Introduction Celiac disease (CD) is an autoimmune disorder that is triggered by an immune response to gluten in genetically predisposed individuals. Interleukin-8 (IL-8) is produced by macrophages, epithelial cells and endothelial cells. Therefore, IL8 has an important role in the innate immune response and associated with inflammation. The aim of this study is to evaluate the elevation of IL8 level in patients with celiac diseasecompare with control group.
Methods Fifty three confirmed treated or untreated celiac disease patients referred to Taleghani hospital, Iran as cases were matched according to age and gender with 300 healthy controls, screened with ELISA to determine the level of IL8.
Results Serum IL8 levels were evaluated in all patients with positive CD compare to healthy control. The minimum level of IL8 in cases was 16.3 and maximum level was 397.7. On the other side the minimum and maximum level of IL8 in controls was 10.3 and 397.7 respectively. The mean level of IL8 in celiac disease patients was 116.8 compare with 84.8 in healthy control. This differences was statistically significant between 2 groups (p = 0.0001).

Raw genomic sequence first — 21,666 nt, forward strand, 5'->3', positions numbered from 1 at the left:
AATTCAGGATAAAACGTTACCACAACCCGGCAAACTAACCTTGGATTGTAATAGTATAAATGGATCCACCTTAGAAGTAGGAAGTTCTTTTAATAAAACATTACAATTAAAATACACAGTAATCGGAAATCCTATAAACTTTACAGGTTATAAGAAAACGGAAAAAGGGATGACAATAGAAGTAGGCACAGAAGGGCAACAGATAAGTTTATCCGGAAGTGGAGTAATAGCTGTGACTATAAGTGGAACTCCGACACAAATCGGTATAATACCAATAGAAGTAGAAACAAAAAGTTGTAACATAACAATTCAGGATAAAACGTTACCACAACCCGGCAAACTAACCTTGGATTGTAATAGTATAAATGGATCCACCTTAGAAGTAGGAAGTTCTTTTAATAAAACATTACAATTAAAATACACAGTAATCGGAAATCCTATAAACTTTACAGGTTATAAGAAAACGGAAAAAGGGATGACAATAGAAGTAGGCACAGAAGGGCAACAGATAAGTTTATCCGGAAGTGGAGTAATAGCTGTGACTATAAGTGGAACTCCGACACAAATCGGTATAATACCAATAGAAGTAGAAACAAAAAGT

Conclusion Increased serum levels of pro-inflammatory cytokines such as IL8 seem to be increased in patients with celiac disease. It is the inflammation inherent in gluten sensitivity rather than mucosal atrophy that results in malabsorption and nutrient deficiency. Our findings suggest that higher level of IL8 in patients with celiac disease characterise the higher inflammatory response of this disease in the active phase. The inflammatory response including increasing the level of IL-8 may cause or not damage to the intestinal mucosa but in both cases lead to increased permeability of the intestinal epithelium.
Disclosure of Interest None Declared
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